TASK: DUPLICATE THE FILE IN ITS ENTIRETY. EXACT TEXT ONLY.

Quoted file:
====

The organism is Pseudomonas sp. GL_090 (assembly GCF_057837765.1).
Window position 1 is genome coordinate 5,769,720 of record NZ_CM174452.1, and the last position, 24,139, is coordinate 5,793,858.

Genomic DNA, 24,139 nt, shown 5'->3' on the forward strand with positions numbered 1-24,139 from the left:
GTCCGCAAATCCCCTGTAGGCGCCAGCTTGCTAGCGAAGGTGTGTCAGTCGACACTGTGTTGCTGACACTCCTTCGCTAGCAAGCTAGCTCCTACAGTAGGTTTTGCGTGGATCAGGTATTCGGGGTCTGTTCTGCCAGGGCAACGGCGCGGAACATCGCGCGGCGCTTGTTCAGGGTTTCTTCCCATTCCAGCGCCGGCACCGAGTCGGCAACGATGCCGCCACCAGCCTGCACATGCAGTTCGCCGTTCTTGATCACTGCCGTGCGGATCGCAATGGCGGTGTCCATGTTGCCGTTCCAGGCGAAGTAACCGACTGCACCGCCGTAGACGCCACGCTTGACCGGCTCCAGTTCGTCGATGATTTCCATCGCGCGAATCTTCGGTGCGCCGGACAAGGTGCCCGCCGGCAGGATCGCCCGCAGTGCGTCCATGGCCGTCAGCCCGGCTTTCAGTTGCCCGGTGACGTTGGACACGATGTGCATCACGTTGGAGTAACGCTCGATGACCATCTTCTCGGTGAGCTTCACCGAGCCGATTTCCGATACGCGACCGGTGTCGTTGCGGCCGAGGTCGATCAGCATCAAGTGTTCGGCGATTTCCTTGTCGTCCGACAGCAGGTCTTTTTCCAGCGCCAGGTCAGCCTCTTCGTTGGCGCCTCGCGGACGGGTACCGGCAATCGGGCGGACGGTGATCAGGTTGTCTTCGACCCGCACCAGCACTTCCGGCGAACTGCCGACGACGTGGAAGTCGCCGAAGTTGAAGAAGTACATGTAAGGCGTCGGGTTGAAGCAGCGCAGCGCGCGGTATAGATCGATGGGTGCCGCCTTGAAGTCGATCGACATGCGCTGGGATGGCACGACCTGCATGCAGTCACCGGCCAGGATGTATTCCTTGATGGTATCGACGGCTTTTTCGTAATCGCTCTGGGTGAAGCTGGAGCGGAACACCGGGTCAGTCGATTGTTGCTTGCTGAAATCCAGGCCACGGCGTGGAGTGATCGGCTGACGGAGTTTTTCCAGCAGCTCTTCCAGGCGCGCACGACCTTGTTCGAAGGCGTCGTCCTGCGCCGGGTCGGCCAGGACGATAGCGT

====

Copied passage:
The organism is Pseudomonas sp. GL_090 (assembly GCF_057837765.1).
Window position 1 is genome coordinate 5,769,720 of record NZ_CM174452.1, and the last position, 24,139, is coordinate 5,793,858.

Genomic DNA, 24,139 nt, shown 5'->3' on the forward strand with positions numbered 1-24,139 from the left:
GTCCGCAAATCCCCTGTAGGCGCCAGCTTGCTAGCGAAGGTGTGTCAGTCGACACTGTGTTGCTGACACTCCTTCGCTAGCAAGCTAGCTCCTACAGTAGGTTTTGCGTGGATCAGGTATTCGGGGTCTGTTCTGCCAGGGCAACGGCGCGGAACATCGCGCGGCGCTTGTTCAGGGTTTCTTCCCATTCCAGCGCCGGCACCGAGTCGGCAACGATGCCGCCACCAGCCTGCACATGCAGTTCGCCGTTCTTGATCACTGCCGTGCGGATCGCAATGGCGGTGTCCATGTTGCCGTTCCAGGCGAAGTAACCGACTGCACCGCCGTAGACGCCACGCTTGACCGGCTCCAGTTCGTCGATGATTTCCATCGCGCGAATCTTCGGTGCGCCGGACAAGGTGCCCGCCGGCAGGATCGCCCGCAGTGCGTCCATGGCCGTCAGCCCGGCTTTCAGTTGCCCGGTGACGTTGGACACGATGTGCATCACGTTGGAGTAACGCTCGATGACCATCTTCTCGGTGAGCTTCACCGAGCCGATTTCCGATACGCGACCGGTGTCGTTGCGGCCGAGGTCGATCAGCATCAAGTGTTCGGCGATTTCCTTGTCGTCCGACAGCAGGTCTTTTTCCAGCGCCAGGTCAGCCTCTTCGTTGGCGCCTCGCGGACGGGTACCGGCAATCGGGCGGACGGTGATCAGGTTGTCTTCGACCCGCACCAGCACTTCCGGCGAACTGCCGACGACGTGGAAGTCGCCGAAGTTGAAGAAGTACATGTAAGGCGTCGGGTTGAAGCAGCGCAGCGCGCGGTATAGATCGATGGGTGCCGCCTTGAAGTCGATCGACATGCGCTGGGATGGCACGACCTGCATGCAGTCACCGGCCAGGATGTATTCCTTGATGGTATCGACGGCTTTTTCGTAATCGCTCTGGGTGAAGCTGGAGCGGAACACCGGGTCAGTCGATTGTTGCTTGCTGAAATCCAGGCCACGGCGTGGAGTGATCGGCTGACGGAGTTTTTCCAGCAGCTCTTCCAGGCGCGCACGACCTTGTTCGAAGGCGTCGTCCTGCGCCGGGTCGGCCAGGACGATAGCGT